One morning, the place was hopping. One of our participants, Daniel, had shot at a polar bear at 11:00 p.m. the night before. Unfortunately, two other hunters were in boats and shot and claimed the bear as their own. The hide was stretched outside the co-op and for sale for $600.00. The elder in the group explained to me what was involved in skinning a bear and how proud he was that his daughters had been trained in this procedure. His daughter was the SAO. It was also explained that they may have one polar bear sighting per season. Not only did dozens of people go out to Daniel’s place to see the shot bear that night, dozens more went out to his house two mornings later to examine the huge bear tracks that encircled his house at six o’clock in the morning.

Met a game warden at the hotel who explained the migration of polar bears. They go from northern Ontario in Sept-Oct to Churchill until late Nov. Then they go farther north.

Carvoeiro

Facing Carvoeiro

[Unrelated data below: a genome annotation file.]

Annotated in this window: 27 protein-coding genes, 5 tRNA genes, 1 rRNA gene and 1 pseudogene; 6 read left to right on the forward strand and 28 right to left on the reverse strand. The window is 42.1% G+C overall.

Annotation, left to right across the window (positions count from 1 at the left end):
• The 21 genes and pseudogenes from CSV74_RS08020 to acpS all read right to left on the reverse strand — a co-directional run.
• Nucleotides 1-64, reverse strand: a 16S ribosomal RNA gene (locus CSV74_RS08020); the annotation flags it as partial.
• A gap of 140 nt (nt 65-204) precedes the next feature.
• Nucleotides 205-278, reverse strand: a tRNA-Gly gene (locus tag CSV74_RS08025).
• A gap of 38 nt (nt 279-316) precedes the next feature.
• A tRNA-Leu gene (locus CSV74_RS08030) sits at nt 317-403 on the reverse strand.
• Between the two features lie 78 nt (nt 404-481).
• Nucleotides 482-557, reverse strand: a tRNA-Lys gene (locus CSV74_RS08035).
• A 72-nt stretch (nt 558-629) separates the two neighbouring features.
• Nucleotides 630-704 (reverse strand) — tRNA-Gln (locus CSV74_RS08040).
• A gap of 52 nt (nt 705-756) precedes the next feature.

from the Atlantic

at sunrise,

the village looks like

a huge birthday cake—

one slice already eaten.

Chimney-top candles

count a thousand years;

white-icing houses top

a golden layered cake.

Carnivale time

on Shrove Tuesday

emphasizes

the spirit of this

ancient fishing village.

Children and teens,

dressed as brides and devils and angels,

remind us of Halloween,

the autumnal blend of

pagan and Christian customs.

Winter visitors

like butterflies from Madeira

flutter to shops and cafes.

Canadian ones

At Smiler’s

meet

in marvelous numbers

sharing stories,

helpful hints,

touching base.

When sun sets

in the Atlantic,

the village is a haven

holding the heat of the Portugal sun,

hosting visitors at dinner or drink,

housing everyone for one more scene

of miraculous serenity:

In cosy comfort

on our balcony,

we check out vermilion skies,

the rising moon,

the crystal-clear constellations.

Fireplace smells

remind us of winter at home

for one second.

Then amber lights replace

birthday candles

for the night.

Mornings in the Algarve

Waking to see

sunlight

every day:

precious.

Listening to

birdsongs

with eyes closed

on the sundeck: